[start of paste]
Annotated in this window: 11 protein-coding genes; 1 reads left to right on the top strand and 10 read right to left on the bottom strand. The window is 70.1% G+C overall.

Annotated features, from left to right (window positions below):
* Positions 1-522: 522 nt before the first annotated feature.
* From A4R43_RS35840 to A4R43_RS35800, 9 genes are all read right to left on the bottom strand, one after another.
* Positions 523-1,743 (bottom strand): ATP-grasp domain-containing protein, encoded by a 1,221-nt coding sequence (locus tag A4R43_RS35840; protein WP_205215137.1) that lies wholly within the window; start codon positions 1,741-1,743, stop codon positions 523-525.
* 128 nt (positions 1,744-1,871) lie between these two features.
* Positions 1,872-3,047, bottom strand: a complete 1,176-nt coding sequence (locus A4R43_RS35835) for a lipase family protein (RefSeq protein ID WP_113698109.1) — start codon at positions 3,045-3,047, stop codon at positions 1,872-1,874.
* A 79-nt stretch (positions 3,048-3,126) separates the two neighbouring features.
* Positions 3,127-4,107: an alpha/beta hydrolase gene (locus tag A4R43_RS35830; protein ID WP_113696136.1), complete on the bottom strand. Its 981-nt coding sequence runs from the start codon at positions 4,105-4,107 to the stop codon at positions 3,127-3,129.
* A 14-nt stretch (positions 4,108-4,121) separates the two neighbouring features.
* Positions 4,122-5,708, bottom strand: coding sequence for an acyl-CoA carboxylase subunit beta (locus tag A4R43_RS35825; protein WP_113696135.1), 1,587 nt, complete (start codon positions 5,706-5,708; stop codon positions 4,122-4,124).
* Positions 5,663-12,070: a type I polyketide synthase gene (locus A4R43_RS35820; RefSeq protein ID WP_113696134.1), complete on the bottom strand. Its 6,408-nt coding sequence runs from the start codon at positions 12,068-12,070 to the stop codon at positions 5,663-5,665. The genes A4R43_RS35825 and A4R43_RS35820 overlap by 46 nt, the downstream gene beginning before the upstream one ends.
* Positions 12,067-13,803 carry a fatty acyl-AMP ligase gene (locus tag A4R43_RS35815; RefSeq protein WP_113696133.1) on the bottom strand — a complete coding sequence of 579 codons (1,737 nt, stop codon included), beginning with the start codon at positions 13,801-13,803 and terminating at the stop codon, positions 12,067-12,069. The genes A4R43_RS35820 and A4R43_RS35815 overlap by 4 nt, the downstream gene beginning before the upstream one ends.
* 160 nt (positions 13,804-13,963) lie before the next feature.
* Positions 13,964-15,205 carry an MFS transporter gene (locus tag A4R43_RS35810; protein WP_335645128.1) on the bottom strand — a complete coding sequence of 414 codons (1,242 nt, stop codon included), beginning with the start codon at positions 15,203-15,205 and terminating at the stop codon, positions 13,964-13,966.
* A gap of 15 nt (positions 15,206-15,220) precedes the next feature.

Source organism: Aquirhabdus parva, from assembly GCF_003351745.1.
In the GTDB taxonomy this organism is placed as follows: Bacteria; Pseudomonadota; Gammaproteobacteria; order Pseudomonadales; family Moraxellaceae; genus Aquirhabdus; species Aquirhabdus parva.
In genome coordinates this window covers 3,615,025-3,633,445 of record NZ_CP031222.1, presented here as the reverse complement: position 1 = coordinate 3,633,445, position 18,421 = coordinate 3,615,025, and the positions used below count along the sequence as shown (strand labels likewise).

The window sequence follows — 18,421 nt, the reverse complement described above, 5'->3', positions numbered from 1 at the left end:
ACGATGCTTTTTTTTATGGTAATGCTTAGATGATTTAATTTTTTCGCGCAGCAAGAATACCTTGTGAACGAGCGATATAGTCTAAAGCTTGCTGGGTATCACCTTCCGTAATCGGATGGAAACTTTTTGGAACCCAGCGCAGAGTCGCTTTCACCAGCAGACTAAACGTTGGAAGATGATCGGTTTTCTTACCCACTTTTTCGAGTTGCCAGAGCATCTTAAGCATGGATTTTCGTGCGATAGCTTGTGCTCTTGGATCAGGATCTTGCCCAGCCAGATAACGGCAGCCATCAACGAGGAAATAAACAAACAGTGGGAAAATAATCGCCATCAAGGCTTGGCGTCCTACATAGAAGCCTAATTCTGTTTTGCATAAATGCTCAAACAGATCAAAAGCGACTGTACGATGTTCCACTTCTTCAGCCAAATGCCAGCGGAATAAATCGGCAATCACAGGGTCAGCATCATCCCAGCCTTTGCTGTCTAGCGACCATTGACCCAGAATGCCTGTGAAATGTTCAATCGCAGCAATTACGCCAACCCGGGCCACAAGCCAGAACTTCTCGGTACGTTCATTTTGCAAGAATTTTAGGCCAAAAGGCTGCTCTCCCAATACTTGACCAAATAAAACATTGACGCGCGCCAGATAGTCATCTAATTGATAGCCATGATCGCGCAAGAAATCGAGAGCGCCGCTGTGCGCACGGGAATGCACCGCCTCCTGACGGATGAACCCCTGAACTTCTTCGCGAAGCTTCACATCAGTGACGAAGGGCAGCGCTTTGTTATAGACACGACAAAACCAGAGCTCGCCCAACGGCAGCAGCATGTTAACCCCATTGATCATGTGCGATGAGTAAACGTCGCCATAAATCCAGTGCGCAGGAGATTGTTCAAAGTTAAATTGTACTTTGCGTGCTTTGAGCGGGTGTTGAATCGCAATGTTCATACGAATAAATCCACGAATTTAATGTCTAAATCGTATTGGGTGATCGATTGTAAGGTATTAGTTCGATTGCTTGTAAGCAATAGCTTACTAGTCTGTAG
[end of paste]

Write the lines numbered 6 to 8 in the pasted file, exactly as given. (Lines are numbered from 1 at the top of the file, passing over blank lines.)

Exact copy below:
* 128 nt (positions 1,744-1,871) lie between these two features.
* Positions 1,872-3,047, bottom strand: a complete 1,176-nt coding sequence (locus A4R43_RS35835) for a lipase family protein (RefSeq protein ID WP_113698109.1) — start codon at positions 3,045-3,047, stop codon at positions 1,872-1,874.
* A 79-nt stretch (positions 3,048-3,126) separates the two neighbouring features.